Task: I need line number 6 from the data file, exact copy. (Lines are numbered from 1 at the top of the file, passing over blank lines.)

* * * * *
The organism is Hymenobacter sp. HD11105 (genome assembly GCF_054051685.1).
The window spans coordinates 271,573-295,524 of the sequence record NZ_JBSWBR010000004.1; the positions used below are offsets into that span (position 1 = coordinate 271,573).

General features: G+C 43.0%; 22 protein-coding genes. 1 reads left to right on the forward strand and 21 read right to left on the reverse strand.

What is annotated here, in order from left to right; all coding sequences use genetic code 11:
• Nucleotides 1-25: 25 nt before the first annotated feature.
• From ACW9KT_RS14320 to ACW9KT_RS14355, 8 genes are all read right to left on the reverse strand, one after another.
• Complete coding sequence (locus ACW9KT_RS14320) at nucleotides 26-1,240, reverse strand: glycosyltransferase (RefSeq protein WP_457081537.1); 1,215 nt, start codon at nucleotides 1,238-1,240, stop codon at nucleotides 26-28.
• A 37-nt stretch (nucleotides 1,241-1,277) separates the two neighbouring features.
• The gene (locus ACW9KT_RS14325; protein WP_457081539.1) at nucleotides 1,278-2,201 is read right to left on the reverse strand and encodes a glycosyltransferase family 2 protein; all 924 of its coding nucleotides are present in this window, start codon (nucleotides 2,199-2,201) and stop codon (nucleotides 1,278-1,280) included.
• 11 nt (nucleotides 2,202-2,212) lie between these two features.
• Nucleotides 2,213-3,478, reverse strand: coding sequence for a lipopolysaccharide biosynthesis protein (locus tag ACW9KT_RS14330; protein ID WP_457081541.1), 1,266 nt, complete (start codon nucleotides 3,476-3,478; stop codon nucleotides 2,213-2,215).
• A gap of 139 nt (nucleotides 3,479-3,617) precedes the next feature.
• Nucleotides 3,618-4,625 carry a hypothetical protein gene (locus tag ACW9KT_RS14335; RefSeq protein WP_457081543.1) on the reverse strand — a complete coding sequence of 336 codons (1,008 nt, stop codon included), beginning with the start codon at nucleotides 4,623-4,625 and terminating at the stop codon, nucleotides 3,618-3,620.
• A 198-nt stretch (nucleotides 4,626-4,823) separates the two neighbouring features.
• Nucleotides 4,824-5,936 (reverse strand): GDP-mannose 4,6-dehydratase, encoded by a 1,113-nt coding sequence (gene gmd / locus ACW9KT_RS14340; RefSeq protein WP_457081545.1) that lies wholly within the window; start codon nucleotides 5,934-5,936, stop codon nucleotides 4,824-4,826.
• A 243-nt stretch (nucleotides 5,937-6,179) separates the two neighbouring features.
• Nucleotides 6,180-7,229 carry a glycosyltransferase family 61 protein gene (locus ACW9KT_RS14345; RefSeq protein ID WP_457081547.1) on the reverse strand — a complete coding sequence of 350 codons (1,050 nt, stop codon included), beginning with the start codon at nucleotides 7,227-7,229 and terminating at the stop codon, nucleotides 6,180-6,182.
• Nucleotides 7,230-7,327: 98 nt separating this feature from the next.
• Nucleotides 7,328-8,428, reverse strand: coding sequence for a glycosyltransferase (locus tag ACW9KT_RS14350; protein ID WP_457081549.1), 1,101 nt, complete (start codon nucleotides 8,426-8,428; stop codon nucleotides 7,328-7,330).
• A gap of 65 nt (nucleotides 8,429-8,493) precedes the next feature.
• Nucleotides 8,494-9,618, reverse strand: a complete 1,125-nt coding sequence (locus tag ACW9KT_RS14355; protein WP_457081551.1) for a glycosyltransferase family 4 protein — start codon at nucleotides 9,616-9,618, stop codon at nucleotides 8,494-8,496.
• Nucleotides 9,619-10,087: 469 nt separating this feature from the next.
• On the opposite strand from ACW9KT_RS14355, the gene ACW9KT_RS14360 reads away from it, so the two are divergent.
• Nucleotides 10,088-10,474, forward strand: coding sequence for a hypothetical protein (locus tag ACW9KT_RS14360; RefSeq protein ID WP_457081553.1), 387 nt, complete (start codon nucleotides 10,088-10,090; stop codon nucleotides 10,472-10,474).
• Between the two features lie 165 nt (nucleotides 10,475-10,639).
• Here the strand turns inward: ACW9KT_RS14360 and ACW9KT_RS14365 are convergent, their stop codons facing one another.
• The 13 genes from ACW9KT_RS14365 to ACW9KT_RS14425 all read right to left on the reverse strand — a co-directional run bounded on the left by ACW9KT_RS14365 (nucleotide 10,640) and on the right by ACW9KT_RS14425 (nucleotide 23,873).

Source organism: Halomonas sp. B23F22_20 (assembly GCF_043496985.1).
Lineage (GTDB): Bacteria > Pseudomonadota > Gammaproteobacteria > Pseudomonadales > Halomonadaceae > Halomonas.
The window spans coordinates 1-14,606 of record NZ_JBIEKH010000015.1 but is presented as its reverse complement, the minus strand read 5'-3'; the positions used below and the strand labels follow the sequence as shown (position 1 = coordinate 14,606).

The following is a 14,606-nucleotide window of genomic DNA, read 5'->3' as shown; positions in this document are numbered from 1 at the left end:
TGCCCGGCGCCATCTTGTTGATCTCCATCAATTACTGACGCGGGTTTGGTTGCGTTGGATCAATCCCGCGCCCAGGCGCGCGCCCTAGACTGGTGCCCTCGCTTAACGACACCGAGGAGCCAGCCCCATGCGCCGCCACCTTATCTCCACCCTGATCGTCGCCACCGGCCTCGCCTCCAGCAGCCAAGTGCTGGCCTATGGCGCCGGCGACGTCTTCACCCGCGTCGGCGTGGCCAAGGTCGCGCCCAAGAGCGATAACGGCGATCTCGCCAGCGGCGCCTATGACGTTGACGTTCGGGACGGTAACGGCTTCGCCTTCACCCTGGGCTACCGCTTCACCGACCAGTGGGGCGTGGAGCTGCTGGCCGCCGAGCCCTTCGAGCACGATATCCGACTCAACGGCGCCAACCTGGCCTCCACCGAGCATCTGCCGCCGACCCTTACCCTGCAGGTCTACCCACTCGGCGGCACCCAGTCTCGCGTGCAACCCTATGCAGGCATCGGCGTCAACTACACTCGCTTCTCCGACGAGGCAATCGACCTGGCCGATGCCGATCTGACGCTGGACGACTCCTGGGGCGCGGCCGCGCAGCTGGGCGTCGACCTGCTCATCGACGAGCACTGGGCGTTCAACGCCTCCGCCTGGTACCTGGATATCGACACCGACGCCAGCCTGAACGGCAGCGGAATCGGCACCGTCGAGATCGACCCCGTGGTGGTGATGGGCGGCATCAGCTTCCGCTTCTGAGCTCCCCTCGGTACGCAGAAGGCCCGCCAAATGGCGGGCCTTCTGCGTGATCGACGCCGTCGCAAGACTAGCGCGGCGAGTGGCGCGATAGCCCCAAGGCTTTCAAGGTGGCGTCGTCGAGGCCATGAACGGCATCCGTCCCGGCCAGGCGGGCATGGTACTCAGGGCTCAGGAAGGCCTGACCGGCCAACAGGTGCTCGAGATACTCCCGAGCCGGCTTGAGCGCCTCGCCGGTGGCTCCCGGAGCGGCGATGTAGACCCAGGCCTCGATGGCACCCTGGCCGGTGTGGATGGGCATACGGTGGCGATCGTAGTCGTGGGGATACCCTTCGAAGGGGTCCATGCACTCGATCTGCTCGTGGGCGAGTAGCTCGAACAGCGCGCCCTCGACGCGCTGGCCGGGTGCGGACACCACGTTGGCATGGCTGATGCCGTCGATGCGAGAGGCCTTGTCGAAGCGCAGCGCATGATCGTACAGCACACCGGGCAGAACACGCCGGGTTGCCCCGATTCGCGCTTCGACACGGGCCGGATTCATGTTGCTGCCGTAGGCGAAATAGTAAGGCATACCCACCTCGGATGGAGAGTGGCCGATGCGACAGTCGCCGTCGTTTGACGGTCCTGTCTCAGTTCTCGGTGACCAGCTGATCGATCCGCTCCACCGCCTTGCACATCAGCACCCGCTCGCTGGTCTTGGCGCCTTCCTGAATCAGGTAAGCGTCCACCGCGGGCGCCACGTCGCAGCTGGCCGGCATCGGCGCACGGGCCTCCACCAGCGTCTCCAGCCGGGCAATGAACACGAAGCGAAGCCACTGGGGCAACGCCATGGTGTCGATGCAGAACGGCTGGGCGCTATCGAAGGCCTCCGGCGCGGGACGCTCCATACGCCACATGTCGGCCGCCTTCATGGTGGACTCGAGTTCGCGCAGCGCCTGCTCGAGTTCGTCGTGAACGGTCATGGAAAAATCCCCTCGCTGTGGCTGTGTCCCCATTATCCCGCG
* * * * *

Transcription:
• From ACW9KT_RS14320 to ACW9KT_RS14355, 8 genes are all read right to left on the reverse strand, one after another.